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Ree Automotive and its ‘corner technology’ approach

Israel-based company CEO discusses Ree’s offering that has no traditional drivetrain

This fireside chat recap is from FreightWaves’ second Autonomous and Electric Vehicles Summit on Wednesday.

FIRESIDE CHAT TOPIC: From electric to autonomous: X-by-wire technology as an accelerator. 

DETAILS: Ree Automotive is an Israeli company autonomous offering is a “corner technology,” in which the four corners of the chassis are commanded by computer technology and are not connected via a drive train. Its chassis are flat and modular and can be adopted for a wide range of uses. 

INTERVIEWER AND SPEAKER: Sam Abuelsamid, the interviewer, is the principal research analyst at Guidehouse Insights. Daniel Barel is the co-founder and CEO of Ree Automotive.

BIO: Barrel describes himself as a serial entrepreneur. He has founded several startups in everything from medical devices to cybersecurity. He has been the CEO of Ree since 2013. 


“We started from a clean slate of business. We had no legacy business so we could build from the ground up. We looked at how you can make it modular so that it can change its size and shape.”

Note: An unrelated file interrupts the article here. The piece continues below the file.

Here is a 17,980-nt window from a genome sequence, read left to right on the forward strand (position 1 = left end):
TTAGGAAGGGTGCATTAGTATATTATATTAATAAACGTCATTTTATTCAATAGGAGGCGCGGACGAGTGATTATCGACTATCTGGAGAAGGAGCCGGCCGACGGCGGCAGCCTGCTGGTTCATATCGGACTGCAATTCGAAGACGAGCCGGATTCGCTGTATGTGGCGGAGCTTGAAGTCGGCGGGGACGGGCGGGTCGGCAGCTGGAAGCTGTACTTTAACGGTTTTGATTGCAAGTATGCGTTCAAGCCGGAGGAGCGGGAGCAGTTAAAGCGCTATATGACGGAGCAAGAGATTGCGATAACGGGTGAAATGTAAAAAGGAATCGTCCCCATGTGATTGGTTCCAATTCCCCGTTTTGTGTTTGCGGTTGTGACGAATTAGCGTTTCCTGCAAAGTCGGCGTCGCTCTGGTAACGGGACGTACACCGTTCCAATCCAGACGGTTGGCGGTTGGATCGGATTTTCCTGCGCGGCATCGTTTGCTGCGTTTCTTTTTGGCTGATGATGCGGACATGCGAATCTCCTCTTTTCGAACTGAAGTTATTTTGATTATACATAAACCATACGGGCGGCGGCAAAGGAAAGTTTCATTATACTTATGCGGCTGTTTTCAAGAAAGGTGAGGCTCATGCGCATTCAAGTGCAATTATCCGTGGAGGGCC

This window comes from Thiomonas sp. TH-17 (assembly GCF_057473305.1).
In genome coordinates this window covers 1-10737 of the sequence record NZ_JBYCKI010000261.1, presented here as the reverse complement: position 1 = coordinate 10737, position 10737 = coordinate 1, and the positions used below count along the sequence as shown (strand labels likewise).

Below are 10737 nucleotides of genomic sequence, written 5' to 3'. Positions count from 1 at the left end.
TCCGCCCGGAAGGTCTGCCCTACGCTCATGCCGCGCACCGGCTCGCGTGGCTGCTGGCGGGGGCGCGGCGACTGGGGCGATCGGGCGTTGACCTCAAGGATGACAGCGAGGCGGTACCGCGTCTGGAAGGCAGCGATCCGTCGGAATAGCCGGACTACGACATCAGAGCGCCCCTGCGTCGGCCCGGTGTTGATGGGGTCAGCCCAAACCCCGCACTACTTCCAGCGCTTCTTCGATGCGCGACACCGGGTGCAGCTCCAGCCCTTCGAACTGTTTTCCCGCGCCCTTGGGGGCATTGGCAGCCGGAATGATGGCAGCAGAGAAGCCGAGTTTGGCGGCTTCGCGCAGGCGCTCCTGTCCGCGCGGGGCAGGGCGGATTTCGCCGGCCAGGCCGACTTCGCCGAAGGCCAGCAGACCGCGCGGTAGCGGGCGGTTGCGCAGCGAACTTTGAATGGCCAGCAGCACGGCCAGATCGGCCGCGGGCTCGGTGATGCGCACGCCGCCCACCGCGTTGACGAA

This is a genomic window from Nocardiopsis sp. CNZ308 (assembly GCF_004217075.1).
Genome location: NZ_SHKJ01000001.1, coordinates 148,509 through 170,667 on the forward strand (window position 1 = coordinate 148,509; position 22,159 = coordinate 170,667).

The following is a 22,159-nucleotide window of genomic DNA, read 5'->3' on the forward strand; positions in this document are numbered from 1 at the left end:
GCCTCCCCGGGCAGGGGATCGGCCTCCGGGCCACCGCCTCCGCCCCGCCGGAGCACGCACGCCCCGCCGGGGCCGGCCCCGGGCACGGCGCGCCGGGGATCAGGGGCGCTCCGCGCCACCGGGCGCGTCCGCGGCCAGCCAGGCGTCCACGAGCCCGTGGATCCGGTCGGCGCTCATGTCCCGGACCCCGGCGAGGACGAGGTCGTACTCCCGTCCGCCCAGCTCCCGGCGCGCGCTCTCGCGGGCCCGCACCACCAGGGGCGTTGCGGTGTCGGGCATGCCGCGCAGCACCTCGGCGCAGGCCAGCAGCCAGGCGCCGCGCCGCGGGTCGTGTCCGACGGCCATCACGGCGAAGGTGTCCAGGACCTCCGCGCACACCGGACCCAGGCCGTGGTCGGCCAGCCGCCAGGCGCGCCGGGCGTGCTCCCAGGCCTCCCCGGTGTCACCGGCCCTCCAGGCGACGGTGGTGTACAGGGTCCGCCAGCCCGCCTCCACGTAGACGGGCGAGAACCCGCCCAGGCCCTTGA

“What if there were no linkages, no connections?”

“Putting everything in the corner and controlling it by wire, it isn’t all that complicated. It’s a remote control car and it can work.”

Speaking of safety: “How do you ensure that the signal you send to the motor goes through? This is where the majority of our efforts have been aimed at. We have to build multiple redundancies in these corners.”

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John Kingston

John has an almost 40-year career covering commodities, most of the time at S&P Global Platts. He created the Dated Brent benchmark, now the world’s most important crude oil marker. He was Director of Oil, Director of News, the editor in chief of Platts Oilgram News and the “talking head” for Platts on numerous media outlets, including CNBC, Fox Business and Canada’s BNN. He covered metals before joining Platts and then spent a year running Platts’ metals business as well. He was awarded the International Association of Energy Economics Award for Excellence in Written Journalism in 2015. In 2010, he won two Corporate Achievement Awards from McGraw-Hill, an extremely rare accomplishment, one for steering coverage of the BP Deepwater Horizon disaster and the other for the launch of a public affairs television show, Platts Energy Week.